If you have dry heel calluses, you don't have to schedule a doctor's appointment to remove them. Fortunately, rough skin on your feet rarely requires medical attention and can be remedied with an at-home routine of exfoliation, moisturizing and protection. A nightly regimen with common, inexpensive ingredients will reveal your healthier heels.
Wash your feet with warm water and liquid Castile soap, a pure, vegetable oil-based cleanser. Rinse with clear water and pat dry with a cotton towel.
Fill a plastic tub with warm water and add Epsom salts in the dosage recommended on the carton. Soak your feet for 10 to 15 minutes, or until the rough skin on your heels has softened. Rinse and dry your feet.
Scrub one heel gently with a fine-grained pumice stone. Don't rub too hard; just try to buff away the outer layer of softened skin. If you experience redness or pain, you're exfoliating too aggressively. Repeat on the other heel until both are smoother and softer.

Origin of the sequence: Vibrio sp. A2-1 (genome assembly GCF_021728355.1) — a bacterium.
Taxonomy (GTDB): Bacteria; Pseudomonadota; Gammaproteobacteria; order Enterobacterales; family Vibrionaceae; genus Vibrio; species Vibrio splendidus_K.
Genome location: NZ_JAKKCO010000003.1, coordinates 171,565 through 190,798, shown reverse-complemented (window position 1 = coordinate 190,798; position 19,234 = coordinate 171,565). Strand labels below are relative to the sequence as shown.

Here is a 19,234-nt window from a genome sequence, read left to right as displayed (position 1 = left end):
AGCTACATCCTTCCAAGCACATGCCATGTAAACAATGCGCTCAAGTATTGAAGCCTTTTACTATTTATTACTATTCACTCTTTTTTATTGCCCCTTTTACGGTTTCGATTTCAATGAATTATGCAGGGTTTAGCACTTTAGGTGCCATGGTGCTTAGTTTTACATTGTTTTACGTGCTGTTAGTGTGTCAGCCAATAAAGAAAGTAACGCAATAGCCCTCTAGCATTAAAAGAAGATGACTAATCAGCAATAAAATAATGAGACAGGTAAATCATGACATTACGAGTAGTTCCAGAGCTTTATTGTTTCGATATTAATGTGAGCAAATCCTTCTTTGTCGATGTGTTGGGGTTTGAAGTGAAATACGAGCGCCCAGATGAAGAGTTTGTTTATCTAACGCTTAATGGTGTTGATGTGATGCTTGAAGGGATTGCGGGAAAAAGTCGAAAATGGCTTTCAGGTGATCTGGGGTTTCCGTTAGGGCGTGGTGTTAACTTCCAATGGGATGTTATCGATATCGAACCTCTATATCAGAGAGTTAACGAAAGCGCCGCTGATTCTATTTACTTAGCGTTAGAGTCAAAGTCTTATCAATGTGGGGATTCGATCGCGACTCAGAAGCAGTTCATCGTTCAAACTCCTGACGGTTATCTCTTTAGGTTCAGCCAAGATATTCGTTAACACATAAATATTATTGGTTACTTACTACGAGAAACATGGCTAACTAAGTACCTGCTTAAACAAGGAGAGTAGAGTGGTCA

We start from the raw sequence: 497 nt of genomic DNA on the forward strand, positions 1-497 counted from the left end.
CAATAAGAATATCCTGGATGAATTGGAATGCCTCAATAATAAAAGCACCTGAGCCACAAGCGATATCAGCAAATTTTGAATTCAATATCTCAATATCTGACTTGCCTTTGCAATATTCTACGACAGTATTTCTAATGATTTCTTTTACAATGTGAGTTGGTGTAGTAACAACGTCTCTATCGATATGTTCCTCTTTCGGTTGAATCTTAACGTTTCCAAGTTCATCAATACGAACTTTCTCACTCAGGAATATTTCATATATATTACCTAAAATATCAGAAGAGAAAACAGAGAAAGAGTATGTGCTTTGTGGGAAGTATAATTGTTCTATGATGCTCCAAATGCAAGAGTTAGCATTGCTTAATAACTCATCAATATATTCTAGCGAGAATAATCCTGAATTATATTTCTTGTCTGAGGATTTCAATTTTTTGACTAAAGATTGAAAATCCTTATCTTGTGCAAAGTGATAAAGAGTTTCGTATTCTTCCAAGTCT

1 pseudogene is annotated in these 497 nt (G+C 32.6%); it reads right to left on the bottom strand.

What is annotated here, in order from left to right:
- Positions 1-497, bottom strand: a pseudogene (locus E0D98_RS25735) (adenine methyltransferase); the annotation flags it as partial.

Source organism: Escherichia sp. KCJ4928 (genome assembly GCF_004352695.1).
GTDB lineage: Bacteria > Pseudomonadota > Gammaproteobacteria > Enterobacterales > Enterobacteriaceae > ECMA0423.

Try this trick if the rough skin proves really tough. Crush five aspirin tablets and mix into a paste with a half-teaspoon each of water and lemon juice. Spread over both heels, then wrap your feet with plastic wrap and a warm towel. After 10 minutes, unwrap and rinse the paste off. Rub with the pumice stone; the skin should flake off more readily.
Apply a thin layer of petroleum jelly onto both heels. Allow your skin to absorb the ointment, and apply another layer if the skin still appears rough or dry. If your skin feels slick after a few minutes, you've applied too much.
Draw on a pair of clean cotton-polyester blend socks. The cotton-poly material wicks away sweat from your feet, but helps retain your skin's moisture around dry spots, especially your heels.
Rough heels are usually caused by ill-fitting shoes that rub against the heel or sole. Always wear proper-fitting shoes and socks to cushion your feet.
If you have diabetes or poor circulation in your legs and feet, consult your doctor before beginning any foot-care regimen.